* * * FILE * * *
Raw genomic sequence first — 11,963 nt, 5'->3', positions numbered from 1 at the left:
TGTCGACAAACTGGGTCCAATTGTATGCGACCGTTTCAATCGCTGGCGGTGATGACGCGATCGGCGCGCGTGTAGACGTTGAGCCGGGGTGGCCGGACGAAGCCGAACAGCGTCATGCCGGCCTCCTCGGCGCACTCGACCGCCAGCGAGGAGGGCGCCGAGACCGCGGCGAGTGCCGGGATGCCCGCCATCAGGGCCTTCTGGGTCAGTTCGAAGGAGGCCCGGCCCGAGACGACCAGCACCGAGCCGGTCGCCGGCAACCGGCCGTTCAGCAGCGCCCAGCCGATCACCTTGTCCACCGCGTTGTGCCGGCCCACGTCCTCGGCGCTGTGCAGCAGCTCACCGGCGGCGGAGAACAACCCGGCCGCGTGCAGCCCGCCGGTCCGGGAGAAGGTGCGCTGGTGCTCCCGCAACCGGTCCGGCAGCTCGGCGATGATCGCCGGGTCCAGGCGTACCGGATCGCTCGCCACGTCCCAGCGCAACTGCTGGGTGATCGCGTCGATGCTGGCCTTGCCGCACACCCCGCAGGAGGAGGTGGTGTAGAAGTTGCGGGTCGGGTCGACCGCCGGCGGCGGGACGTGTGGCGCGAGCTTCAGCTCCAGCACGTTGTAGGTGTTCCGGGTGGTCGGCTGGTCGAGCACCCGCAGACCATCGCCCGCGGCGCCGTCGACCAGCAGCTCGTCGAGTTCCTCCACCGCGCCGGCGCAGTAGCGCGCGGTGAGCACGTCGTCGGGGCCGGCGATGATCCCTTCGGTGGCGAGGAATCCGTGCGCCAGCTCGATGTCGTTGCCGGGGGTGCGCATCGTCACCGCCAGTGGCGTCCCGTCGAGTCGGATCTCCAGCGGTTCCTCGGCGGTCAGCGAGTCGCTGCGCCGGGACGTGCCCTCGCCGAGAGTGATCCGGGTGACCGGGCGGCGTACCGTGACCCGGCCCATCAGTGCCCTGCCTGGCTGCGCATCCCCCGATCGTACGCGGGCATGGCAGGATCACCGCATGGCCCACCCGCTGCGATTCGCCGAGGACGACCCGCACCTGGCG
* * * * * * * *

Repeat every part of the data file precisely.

Raw genomic sequence first — 11,963 nt, 5'->3', positions numbered from 1 at the left:
TGTCGACAAACTGGGTCCAATTGTATGCGACCGTTTCAATCGCTGGCGGTGATGACGCGATCGGCGCGCGTGTAGACGTTGAGCCGGGGTGGCCGGACGAAGCCGAACAGCGTCATGCCGGCCTCCTCGGCGCACTCGACCGCCAGCGAGGAGGGCGCCGAGACCGCGGCGAGTGCCGGGATGCCCGCCATCAGGGCCTTCTGGGTCAGTTCGAAGGAGGCCCGGCCCGAGACGACCAGCACCGAGCCGGTCGCCGGCAACCGGCCGTTCAGCAGCGCCCAGCCGATCACCTTGTCCACCGCGTTGTGCCGGCCCACGTCCTCGGCGCTGTGCAGCAGCTCACCGGCGGCGGAGAACAACCCGGCCGCGTGCAGCCCGCCGGTCCGGGAGAAGGTGCGCTGGTGCTCCCGCAACCGGTCCGGCAGCTCGGCGATGATCGCCGGGTCCAGGCGTACCGGATCGCTCGCCACGTCCCAGCGCAACTGCTGGGTGATCGCGTCGATGCTGGCCTTGCCGCACACCCCGCAGGAGGAGGTGGTGTAGAAGTTGCGGGTCGGGTCGACCGCCGGCGGCGGGACGTGTGGCGCGAGCTTCAGCTCCAGCACGTTGTAGGTGTTCCGGGTGGTCGGCTGGTCGAGCACCCGCAGACCATCGCCCGCGGCGCCGTCGACCAGCAGCTCGTCGAGTTCCTCCACCGCGCCGGCGCAGTAGCGCGCGGTGAGCACGTCGTCGGGGCCGGCGATGATCCCTTCGGTGGCGAGGAATCCGTGCGCCAGCTCGATGTCGTTGCCGGGGGTGCGCATCGTCACCGCCAGTGGCGTCCCGTCGAGTCGGATCTCCAGCGGTTCCTCGGCGGTCAGCGAGTCGCTGCGCCGGGACGTGCCCTCGCCGAGAGTGATCCGGGTGACCGGGCGGCGTACCGTGACCCGGCCCATCAGTGCCCTGCCTGGCTGCGCATCCCCCGATCGTACGCGGGCATGGCAGGATCACCGCATGGCCCACCCGCTGCGATTCGCCGAGGACGACCCGCACCTGGCG